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Before the install, the car was running at a consistent 84 degrees C on the highway this November, I will monitor how well this works throughout the colder winter months.
Mine used to run at that temp before I changed my t-stat. You may want to look into that as well. It will run at 88C-90C without the rad block.
 

TDIGAZ

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Nice write up Gary !
Thanks Matt, and to all, for everyones feedback.
So far it hasn't been cold enough to see how effective this is. No real change in coolant temps, so currently I see that as a good thing. I will wait for the cold days of January/February to see what coolant temps are then.
Agree that a t-stat change could help, but will wait for that.
 

TDIGAZ

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So far it hasn't been cold enough to see how effective this is...
Well yesterday morning was a great test to see how effective the coroplast covering is.
Left for work and the air temperature was -27 deg.C with windchill at -35 deg.C. After about 5 minutes on the 401 the coolant temperature reached 83 deg.C (according to Torque Pro) and stayed around that for my 1 hour commute.
That's good enough for me :).
 

imo000

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Well yesterday morning was a great test to see how effective the coroplast covering is.
Left for work and the air temperature was -27 deg.C with windchill at -35 deg.C. After about 5 minutes on the 401 the coolant temperature reached 83 deg.C (according to Torque Pro) and stayed around that for my 1 hour commute.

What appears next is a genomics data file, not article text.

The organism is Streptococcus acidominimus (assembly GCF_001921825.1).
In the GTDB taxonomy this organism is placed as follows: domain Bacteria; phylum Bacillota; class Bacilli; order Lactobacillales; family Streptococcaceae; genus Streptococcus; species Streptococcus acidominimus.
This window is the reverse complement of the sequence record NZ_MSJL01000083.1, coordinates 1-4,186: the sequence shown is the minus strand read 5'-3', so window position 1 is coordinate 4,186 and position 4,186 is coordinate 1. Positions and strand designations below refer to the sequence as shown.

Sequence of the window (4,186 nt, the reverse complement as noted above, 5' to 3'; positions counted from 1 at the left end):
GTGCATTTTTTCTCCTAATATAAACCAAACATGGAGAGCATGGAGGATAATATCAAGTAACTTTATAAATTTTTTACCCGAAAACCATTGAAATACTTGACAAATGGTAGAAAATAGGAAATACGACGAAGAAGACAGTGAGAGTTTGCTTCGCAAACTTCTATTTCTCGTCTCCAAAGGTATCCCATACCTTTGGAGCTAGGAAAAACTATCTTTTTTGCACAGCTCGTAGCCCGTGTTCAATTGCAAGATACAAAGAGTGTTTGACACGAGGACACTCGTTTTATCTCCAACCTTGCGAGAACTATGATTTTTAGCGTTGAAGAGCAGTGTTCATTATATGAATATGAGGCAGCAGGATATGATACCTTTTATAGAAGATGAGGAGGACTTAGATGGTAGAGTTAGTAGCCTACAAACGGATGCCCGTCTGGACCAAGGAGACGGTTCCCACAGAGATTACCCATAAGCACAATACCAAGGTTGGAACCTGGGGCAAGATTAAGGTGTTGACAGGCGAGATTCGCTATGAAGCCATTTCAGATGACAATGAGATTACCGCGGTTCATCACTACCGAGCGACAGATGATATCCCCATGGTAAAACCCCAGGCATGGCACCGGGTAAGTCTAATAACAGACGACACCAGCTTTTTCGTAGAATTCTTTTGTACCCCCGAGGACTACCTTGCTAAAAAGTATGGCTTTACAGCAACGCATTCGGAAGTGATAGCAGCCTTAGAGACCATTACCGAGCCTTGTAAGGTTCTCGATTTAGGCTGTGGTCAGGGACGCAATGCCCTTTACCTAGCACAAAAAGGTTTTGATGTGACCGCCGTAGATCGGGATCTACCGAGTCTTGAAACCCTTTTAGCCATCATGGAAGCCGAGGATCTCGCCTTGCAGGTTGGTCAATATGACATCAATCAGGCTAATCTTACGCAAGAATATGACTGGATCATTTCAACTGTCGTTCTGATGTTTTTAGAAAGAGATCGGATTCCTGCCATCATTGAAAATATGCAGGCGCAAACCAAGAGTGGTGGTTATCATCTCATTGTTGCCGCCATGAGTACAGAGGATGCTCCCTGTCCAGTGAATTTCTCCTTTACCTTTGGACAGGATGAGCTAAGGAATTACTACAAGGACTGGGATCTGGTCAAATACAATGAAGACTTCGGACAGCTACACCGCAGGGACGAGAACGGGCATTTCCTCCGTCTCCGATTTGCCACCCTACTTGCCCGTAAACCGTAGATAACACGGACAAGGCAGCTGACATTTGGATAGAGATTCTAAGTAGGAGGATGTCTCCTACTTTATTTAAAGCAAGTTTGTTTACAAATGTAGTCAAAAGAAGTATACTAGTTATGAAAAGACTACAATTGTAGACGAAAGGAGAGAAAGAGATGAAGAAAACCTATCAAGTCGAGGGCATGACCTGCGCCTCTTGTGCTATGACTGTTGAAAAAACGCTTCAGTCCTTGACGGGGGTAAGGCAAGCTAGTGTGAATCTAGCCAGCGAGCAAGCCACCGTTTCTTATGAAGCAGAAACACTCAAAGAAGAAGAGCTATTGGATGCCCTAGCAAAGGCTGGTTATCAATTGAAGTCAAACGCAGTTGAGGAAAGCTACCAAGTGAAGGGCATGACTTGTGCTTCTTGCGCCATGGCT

That's good enough for me :).
And what would have been without it?
 

LNXGUY

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And what would have been without it?
Probably the exact same, lol. I find that when people complain about their TDI not heating up, they've got the fan blasting and the temp dial all the way in the red. Go figure the car takes forever to heat up when you're sucking any heat out of the system.
 

McGuillicuddy

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I've honestly not noticed a large difference in passenger compartment warm-up time compared to petrol cars. I think the major difference is that the gasser will warm up within a few minutes in your driveway idling while the TDI will not. But under load (i.e. while driving), the warmup times are not noticeably different to me.
 

OMALLEY_808

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Electric heat does wonders for this! :D

Probably the exact same, lol. I find that when people complain about their TDI not heating up, they've got the fan blasting and the temp dial all the way in the red. Go figure the car takes forever to heat up when you're sucking any heat out of the system.